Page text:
At the third trial the rocket dropped in a position which enabled the line to be secured. By means of the line a rope was drawn across, and by means of the rope, followed finally by a 3/8th inch stranded rope of steel. This was passed over a 12-inch pulley fixed in a stout log which in turn was firmly bedded in the rock on the very edge of the cliff. The tactics were then reversed, and when the free end of the pulley rope was dragged back to the south bank, it was pulled tight and taken twice round the barrel of a windlass and securely spliced to its other end. The position of this was downstream, a few yards from the bridge site, and this small cable system successfully transported small loads, tools and even people throughout the building of the bridge. A telephone line was also established across the gorge for effective communication.
After overseeing these initial preparations, Imbault returned to England in October 1903.
The Bosun's Chair
Passengers were taken over one at a time on a bosun's chair suspended from small pulleys running on the cable which was worked by a hand winch. For safety there was attached a canvas bag which could be strapped round the legs and across the chest. H F Varian, one of Pauling's engineers who worked on the bridge, wrote:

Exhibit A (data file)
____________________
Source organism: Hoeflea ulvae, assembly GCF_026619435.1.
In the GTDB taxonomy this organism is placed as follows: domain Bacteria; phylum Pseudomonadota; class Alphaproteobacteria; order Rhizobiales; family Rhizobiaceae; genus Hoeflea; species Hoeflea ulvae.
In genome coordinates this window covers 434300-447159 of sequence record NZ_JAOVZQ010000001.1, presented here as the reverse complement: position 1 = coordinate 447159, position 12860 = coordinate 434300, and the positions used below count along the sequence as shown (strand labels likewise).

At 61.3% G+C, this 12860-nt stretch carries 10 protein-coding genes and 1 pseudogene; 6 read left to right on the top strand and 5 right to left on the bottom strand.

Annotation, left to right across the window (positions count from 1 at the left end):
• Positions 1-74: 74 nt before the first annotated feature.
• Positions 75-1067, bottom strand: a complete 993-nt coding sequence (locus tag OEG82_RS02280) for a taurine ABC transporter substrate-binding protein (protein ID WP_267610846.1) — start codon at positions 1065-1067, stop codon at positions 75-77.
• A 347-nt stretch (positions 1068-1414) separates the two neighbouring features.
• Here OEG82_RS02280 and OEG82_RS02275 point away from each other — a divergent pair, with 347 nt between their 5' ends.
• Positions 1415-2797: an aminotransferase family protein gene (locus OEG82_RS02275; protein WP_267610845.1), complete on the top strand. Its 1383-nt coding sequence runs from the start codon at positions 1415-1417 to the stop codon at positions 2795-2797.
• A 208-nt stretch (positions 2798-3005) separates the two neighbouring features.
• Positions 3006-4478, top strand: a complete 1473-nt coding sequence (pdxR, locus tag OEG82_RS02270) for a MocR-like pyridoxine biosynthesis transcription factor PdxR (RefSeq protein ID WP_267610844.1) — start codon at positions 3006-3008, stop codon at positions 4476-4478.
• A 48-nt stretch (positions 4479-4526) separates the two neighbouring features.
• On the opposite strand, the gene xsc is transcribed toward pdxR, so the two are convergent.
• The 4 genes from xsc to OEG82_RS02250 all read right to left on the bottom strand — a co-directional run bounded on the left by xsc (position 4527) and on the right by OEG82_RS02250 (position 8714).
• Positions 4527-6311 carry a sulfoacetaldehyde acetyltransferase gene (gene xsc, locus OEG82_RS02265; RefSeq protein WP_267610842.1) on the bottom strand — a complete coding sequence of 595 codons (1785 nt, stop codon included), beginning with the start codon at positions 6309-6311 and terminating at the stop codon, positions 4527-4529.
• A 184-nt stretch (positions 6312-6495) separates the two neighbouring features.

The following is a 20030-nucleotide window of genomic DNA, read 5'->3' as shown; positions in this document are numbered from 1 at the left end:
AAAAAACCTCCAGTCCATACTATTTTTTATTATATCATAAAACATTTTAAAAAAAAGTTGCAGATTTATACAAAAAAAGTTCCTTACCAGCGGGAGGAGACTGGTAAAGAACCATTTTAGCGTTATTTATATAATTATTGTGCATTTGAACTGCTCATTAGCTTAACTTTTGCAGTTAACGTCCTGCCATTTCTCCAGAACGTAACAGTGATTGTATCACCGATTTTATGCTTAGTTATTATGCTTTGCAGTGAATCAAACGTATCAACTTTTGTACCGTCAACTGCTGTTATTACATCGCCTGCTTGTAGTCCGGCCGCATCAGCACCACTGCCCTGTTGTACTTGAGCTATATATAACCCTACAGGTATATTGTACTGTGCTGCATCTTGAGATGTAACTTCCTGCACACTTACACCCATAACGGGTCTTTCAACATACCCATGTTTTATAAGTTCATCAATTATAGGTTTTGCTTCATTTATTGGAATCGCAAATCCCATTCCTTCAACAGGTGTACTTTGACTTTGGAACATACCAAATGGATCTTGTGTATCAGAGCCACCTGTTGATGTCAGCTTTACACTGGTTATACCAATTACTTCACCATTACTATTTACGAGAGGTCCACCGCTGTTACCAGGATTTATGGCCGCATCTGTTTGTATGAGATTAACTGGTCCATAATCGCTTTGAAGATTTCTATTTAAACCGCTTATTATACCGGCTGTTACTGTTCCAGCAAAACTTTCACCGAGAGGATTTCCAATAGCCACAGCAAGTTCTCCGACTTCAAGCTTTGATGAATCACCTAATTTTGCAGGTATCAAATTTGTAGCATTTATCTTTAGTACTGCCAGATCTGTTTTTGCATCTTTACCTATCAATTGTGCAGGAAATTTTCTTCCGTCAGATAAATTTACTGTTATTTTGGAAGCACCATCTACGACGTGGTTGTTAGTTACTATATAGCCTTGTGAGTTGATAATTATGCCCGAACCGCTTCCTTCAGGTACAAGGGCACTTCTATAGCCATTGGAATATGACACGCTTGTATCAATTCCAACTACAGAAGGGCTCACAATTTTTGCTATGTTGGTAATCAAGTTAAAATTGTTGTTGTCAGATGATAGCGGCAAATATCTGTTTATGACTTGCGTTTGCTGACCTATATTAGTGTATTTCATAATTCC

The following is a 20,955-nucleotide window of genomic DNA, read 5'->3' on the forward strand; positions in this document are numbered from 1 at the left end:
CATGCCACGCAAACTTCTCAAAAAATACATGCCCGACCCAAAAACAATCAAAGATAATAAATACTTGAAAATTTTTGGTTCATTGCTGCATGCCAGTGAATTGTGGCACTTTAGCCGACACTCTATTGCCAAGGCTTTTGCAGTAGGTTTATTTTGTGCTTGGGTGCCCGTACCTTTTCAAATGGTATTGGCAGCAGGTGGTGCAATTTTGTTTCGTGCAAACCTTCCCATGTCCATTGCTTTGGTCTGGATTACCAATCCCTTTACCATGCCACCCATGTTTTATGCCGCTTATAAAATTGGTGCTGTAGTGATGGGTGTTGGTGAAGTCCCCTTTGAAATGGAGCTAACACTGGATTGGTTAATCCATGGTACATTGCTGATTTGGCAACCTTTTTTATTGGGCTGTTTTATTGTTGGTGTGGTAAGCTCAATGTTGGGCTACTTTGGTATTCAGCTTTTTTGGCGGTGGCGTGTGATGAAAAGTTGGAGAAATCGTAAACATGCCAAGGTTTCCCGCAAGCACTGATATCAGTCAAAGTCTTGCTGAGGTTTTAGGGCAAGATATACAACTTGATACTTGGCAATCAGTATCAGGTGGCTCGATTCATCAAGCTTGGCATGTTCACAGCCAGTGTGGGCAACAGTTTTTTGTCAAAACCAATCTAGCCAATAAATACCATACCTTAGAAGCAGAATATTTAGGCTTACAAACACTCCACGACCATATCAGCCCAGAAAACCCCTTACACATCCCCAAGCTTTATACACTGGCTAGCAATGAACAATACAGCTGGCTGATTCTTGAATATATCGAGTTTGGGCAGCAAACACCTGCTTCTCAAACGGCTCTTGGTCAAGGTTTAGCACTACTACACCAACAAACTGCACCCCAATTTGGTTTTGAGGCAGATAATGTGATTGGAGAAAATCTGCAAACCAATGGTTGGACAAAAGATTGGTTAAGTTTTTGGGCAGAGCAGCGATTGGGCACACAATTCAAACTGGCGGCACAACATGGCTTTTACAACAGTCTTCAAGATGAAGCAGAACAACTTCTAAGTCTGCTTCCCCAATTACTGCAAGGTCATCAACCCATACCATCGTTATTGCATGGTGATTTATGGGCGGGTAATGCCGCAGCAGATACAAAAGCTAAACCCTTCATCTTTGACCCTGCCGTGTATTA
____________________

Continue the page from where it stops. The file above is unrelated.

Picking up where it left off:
"A wooden box, five feet cubed, was slung on two steel sheaves from the steel rope, and drawn by a light steel wire... It was a primitive mode of transport. The supporting wire sagged ominously in the middle of the gorge, and if one disliked heights, there was plenty of time to brood in transit as the flimsy box jerked its way across. " [Varian, 1953]
Mr Beresford Fox was responsible for setting up the cable system, and got the short-straw to make the first passage across the chasm. In a letter to his father Sir Francis Fox in 1903 he wrote: